My Night Cap

#5024-01There are times when I need to get into the shop just to have fun. That time generally rejuvenates me so I can get back to my projects with a renewed vigor. If that fun time also happens to be something I need for one of my projects, I consider that a bonus. This week was a bonus. I needed to make a piece of inlay for the tall clocks. In the photo you can see, on the original Egerton clock, the piece of inlay I needed to make, the Night Cap perched on the post. This post is more pictorial that text filled, but you know what is said about a photo.

Step one was to develop a pattern for the inlay. I could have drawn the design free-hand, but it’s easier to pull the image into SketchUp and trace over the lines. After I had the plan, I spray-glued the images onto a piece of scrap holly and cut the pieces at my band saw.

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When I had the pieces cut out, I smoothed the edges as best I could using a disc sander and fine rasp before moving on. I also made sure the two pieces fit together nicely. I wasn’t worried about a super-tight fit because the separation would better show the delineation between the two pieces.

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Using a bench hook, I sawed the pieces into thin, usable slices. I like my Japanese saw for this cut. It’s thinner kerf saves material, and the small, finer teeth make the task easier.

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Sand-shading is great. There are few techniques as simple as this. And the results add a crap-load to the overall look of your work. The only pieces in this design that get shading are the small ovals.

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To inlay the pieces into my stock, I have to excavate the waste. This is really where a router becomes valuable. I positioned the pieces to my backer, then carefully traced around each piece with a sharp pencil. With a 1/16″ straight bit loaded into the tool, I set the depth of cut then hogged out as close to the lines as possible.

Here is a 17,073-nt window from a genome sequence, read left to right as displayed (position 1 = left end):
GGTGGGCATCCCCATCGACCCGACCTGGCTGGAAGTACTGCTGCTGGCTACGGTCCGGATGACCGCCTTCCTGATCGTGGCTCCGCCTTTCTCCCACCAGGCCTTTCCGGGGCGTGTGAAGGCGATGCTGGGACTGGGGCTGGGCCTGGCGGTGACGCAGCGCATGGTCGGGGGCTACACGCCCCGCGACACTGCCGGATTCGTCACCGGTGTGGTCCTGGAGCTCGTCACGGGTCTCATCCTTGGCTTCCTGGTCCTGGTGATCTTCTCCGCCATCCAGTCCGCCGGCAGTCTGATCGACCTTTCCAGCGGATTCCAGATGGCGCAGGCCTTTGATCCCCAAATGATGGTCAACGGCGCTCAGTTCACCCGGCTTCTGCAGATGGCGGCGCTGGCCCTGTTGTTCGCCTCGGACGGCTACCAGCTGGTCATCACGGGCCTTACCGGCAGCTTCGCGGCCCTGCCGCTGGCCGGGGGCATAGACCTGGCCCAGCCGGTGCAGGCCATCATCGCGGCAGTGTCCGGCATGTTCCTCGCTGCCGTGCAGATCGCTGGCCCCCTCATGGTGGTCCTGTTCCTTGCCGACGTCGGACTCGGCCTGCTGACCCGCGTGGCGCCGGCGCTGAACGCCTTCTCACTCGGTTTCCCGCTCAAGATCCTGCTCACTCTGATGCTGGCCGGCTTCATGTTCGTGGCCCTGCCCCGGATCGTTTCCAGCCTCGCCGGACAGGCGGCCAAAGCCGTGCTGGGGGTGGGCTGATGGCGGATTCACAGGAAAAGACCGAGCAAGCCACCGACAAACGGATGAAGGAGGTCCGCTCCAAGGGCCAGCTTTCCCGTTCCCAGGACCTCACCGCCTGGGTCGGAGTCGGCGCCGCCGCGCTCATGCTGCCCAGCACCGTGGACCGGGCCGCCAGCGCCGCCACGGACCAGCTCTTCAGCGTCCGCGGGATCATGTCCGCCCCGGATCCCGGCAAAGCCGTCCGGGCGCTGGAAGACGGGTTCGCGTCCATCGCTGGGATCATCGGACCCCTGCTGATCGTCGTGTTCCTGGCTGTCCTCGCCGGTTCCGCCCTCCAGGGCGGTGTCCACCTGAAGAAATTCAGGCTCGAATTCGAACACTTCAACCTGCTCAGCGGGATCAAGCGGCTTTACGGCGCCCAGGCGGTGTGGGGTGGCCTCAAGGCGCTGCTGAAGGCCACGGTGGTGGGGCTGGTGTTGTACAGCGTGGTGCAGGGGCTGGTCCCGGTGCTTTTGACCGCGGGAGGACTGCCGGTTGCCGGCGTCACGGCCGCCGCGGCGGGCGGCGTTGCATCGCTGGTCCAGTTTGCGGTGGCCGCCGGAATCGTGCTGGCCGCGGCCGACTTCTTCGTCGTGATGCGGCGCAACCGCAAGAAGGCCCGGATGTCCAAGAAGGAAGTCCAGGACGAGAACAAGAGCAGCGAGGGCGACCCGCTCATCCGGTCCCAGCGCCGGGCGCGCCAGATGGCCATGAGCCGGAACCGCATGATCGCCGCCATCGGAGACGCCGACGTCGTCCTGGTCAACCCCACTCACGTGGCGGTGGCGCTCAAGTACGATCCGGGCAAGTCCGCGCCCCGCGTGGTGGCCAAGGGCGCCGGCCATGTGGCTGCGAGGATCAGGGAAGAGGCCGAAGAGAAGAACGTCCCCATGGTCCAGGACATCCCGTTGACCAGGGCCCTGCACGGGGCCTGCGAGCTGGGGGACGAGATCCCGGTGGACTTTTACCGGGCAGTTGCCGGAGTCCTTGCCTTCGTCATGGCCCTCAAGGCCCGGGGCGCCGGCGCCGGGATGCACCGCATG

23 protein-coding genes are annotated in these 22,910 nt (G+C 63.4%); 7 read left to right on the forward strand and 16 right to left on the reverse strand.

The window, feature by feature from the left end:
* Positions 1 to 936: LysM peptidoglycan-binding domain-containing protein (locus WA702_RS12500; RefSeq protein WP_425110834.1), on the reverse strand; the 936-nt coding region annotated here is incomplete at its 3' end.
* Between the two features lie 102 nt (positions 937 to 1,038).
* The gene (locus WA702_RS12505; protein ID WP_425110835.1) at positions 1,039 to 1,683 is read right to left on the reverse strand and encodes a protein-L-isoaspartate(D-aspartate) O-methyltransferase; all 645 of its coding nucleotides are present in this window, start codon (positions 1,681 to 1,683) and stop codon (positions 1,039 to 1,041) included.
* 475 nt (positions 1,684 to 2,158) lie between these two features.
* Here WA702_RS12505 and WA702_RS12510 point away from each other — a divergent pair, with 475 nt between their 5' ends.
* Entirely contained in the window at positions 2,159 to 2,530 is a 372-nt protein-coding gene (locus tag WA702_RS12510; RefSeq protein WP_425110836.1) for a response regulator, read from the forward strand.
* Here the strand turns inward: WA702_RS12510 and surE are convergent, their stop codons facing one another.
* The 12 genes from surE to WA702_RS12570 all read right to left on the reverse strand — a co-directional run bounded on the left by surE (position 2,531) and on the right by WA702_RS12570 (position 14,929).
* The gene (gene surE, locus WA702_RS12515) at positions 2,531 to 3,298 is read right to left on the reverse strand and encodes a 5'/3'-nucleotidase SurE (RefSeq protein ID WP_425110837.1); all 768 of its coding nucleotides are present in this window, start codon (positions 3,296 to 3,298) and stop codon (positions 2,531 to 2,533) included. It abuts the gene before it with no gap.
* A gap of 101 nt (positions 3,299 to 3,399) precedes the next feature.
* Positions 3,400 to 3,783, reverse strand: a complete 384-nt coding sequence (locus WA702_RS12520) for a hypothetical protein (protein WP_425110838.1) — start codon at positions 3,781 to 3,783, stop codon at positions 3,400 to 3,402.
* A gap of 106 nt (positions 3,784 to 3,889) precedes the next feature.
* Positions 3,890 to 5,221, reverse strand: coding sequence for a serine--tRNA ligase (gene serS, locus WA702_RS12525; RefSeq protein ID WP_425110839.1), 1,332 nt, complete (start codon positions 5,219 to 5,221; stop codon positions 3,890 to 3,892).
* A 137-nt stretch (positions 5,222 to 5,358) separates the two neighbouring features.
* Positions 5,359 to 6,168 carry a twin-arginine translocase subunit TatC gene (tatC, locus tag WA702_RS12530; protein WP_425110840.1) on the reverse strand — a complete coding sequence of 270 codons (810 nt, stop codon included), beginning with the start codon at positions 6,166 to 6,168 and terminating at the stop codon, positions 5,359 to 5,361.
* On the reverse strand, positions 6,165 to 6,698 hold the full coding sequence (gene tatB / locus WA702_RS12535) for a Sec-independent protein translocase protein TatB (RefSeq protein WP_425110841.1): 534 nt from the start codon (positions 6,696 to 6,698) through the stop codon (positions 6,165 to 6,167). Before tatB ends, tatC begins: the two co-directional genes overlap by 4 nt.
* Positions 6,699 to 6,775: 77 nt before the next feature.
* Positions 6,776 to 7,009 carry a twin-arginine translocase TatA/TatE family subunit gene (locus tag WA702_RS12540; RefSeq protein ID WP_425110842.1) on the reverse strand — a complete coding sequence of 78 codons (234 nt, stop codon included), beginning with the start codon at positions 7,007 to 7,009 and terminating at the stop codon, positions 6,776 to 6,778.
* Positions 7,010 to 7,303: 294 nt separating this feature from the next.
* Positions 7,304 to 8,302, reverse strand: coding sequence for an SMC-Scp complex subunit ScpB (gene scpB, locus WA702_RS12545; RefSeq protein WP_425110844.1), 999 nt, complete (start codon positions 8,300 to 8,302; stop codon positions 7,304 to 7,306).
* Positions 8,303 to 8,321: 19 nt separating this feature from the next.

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Afterward, I used a small carving gouge to tweak the inlay area to my layout lines. I tested the fit of my inlay to the excavated hole, then trimmed any needed spots. (I want a tight fit, but not so tight as to break my inlay.)

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With the areas cut away and trimmed to an exacting fit, I added glue into the recess and hammered the inlay pieces into place.

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The rod for the Night Cap holder couldn’t be easier. I used the same 1/16″-diameter bit, set the workpiece flush with the edge of my bench then used a guide fence on the router to cut the line. The rounded ends from the router bit worked great against the small ovals to complete the design. A piece of string was cut to fit, a small amount of glue was injected then I hammered into the recess.

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At my table saw, I set the fence and raised the blade to trim the edges for more string banding. The pieces were cut to size and I mitered the corners using the reflection in the back of my chisel to set the angle – too easy. Glue to hold and blue tape as a clamp, then let it dry.

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With the glue dry, I sanded each face – I built two of the pieces – then cleaned up the edges with my block plane. Before I install these on the clock hood, I’ll thin the assembly somewhat. The two pieces are a bit different. So, are the results perfect? No way, I wouldn’t expect that. Was it fun to do? Hell yes. Every once in  while you need to get into the shop to just have fun.

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Build Something Great!

Glen

7 Comments

Filed under Design, Hand Tools, Inlay, Methods of Work, Power Tools, Routers, Shop Tips, Tall Clock

7 responses to “My Night Cap

  1. Using real communication like hell and crap are the highlights! Thanks for dumping PC talk for the real world. Love it. Pics and work shown are great, as usual.

  2. Well done, great explanation as well!

  3. COOL technique… process…
    Was that a Pin-router you used?

    Coming right along… beautifully…

    Thank you.

  4. rondennis303

    Bravo! Outstanding Post!

  5. Pingback: Egerton Hood | Woodworker's Edge

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